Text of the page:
“The following story gives us cause for reflection. A retired man who worked in his garden early each day noticed that a milkman began stopping regularly each morning at the home of his neighbor across the street. He arrived just after the husband left for work and stayed a half hour or so. The attractive young housewife was a Primary teacher and was almost always in attendance at sacrament meetings.
“After this pattern continued for several weeks, the man began to call it to the attention of the neighbors, expressing concern for the children she taught and the effect of her example. By the time he felt it his duty to report the situation to the bishop, news of the situation was widespread in the ward.
“The bishop was disturbed over the whole affair and called the manager of the dairy to get the name of the delivery man and to inquire into his character. The manager approached the milkman and said tactfully, ‘I notice you have a new customer out on Lincoln Avenue. How did you get the lead?’
“‘Lead?’ said the milkman. ‘That’s my daughter. She fixes breakfast for me every morning, and my wife and I tend her children for her every Friday night. How’s that for a deal?’” (Ensign, Mar. 1973, 2).
How can gossip or unkind words harm an individual? (Consider both the person who is gossiped about and the person who gossips.) How can avoiding gossip help us become more Christlike in our relationships with others?
Our actions toward those who are different in any way demonstrate how we feel about them. If we truly desire to improve, we must ask ourselves, “How can I show acceptance, tolerance, and love for each of our Heavenly Father’s children?”
We also need to be concerned about those who have recently come into the Church and should strive to develop a Christlike relationship with them. President Spencer W. Kimball said: “Now we come to a realization that the kingdom of God and the church of Jesus Christ constitute a world church. It is fast coming to have world dominion. We, its members, must learn to contain ourselves and love all mankind, all our brothers and sisters of every nation and clime. Certainly we shall be wholly without enmity or grudge or ill feeling” (in Conference Report, Oct. 1977, 72; or Ensign, Nov. 1977, 48).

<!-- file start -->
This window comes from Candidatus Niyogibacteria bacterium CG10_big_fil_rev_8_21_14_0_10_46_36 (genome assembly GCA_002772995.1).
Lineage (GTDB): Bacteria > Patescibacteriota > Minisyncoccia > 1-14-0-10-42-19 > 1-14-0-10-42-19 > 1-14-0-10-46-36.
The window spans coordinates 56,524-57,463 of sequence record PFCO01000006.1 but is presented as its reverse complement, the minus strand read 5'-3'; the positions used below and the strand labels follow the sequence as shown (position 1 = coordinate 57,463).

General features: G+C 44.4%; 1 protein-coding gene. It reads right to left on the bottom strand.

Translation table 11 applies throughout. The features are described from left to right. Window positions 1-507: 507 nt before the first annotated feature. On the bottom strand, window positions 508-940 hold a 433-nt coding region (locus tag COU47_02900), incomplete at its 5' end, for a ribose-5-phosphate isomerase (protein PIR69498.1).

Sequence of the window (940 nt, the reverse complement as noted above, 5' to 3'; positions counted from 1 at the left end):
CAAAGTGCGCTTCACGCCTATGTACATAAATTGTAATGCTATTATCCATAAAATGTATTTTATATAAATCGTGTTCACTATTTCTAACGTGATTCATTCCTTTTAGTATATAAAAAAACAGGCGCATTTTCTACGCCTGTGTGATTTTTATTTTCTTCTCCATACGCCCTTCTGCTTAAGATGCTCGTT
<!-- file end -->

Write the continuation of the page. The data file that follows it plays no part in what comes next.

Read Ephesians 2:19. When we are of the household of God (members of the Church), how should we treat each other?
As children of our Heavenly Father, who loves each of us, we should treat each other as we are instructed in the scriptures:
“Let all bitterness, and wrath, and anger, and clamour, and evil speaking, be put away from you, with all malice:
“And be ye kind one to another, tenderhearted, forgiving one another, even as God for Christ’s sake hath forgiven you” (Ephesians 4:31–32).
Develop the habit of looking for the good in others. Avoid criticizing and gossiping. Teach your children by example to accept others and to be tolerant and kind.
Close the class by singing “I Am a Child of God” (Hymns, no. 301; or Gospel Principles, 366).
Before presenting this lesson:
Read Gospel Principles chapter 2, “Our Heavenly Family.”
Prepare the posters suggested in the lesson or write the information on the chalkboard.
Prepare to close the class with the hymn “I Am a Child of God” (Hymns, no. 301; or Gospel Principles, 366).
Assign class members to present any stories, scriptures, or quotations you wish (including the stories of the good Samaritan, Zacchaeus, and the woman taken in adultery).